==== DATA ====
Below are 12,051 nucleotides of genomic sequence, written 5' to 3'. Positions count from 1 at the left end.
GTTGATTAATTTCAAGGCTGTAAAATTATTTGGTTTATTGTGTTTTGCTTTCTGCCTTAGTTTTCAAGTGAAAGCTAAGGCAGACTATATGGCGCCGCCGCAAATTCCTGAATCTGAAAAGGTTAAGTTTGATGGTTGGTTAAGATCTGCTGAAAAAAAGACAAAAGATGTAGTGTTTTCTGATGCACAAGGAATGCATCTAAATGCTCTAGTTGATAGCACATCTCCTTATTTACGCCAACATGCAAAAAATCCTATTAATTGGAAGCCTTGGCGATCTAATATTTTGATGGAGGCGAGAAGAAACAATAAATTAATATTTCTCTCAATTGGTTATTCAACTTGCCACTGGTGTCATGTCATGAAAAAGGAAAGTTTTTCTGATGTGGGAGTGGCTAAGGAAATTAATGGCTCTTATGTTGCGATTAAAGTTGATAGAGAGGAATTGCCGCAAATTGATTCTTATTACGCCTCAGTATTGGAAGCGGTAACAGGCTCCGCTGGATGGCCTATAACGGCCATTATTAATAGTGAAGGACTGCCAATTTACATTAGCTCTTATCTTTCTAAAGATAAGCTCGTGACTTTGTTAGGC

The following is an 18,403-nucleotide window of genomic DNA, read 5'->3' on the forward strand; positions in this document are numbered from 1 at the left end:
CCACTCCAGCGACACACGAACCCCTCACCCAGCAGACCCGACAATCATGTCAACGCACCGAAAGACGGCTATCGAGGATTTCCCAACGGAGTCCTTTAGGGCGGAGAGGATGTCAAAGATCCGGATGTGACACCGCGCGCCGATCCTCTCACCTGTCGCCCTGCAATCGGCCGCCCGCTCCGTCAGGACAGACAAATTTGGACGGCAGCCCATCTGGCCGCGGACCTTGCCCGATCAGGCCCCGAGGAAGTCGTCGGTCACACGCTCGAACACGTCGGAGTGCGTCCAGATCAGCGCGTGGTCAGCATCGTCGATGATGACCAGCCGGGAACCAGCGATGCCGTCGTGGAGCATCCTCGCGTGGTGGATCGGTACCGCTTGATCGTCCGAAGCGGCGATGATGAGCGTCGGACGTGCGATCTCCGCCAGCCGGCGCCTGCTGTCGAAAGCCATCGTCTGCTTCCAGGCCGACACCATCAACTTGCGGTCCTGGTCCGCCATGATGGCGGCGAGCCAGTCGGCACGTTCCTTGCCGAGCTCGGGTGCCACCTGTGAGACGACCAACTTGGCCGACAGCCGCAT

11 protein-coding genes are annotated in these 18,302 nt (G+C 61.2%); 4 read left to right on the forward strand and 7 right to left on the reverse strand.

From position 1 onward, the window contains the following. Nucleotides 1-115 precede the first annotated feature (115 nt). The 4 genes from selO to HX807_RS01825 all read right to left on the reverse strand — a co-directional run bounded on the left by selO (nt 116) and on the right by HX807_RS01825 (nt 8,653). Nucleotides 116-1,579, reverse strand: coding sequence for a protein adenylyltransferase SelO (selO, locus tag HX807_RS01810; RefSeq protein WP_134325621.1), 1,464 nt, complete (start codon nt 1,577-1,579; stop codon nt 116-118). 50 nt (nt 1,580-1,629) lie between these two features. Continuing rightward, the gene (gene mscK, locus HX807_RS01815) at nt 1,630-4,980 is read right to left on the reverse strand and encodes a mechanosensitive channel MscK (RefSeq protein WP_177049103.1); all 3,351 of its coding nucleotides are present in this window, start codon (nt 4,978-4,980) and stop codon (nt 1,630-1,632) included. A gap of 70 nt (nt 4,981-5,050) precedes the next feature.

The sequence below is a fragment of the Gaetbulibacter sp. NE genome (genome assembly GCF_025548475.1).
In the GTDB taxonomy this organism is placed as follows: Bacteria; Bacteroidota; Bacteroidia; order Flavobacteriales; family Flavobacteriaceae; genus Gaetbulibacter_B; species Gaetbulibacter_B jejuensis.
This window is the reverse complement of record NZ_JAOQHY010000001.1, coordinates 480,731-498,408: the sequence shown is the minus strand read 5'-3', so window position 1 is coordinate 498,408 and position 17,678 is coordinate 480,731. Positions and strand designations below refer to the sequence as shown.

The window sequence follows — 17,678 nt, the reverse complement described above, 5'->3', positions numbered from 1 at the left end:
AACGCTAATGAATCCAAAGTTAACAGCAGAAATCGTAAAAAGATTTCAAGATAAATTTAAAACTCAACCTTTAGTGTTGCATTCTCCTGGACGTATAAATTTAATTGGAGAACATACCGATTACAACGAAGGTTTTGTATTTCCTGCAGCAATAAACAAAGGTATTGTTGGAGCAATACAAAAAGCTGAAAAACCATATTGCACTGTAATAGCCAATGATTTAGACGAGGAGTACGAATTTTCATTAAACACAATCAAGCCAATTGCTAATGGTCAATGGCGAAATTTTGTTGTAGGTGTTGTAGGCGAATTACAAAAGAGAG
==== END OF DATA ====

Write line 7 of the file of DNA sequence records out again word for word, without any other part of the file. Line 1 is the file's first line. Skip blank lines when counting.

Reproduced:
The sequence below is a fragment of the Gaetbulibacter sp. NE genome (genome assembly GCF_025548475.1).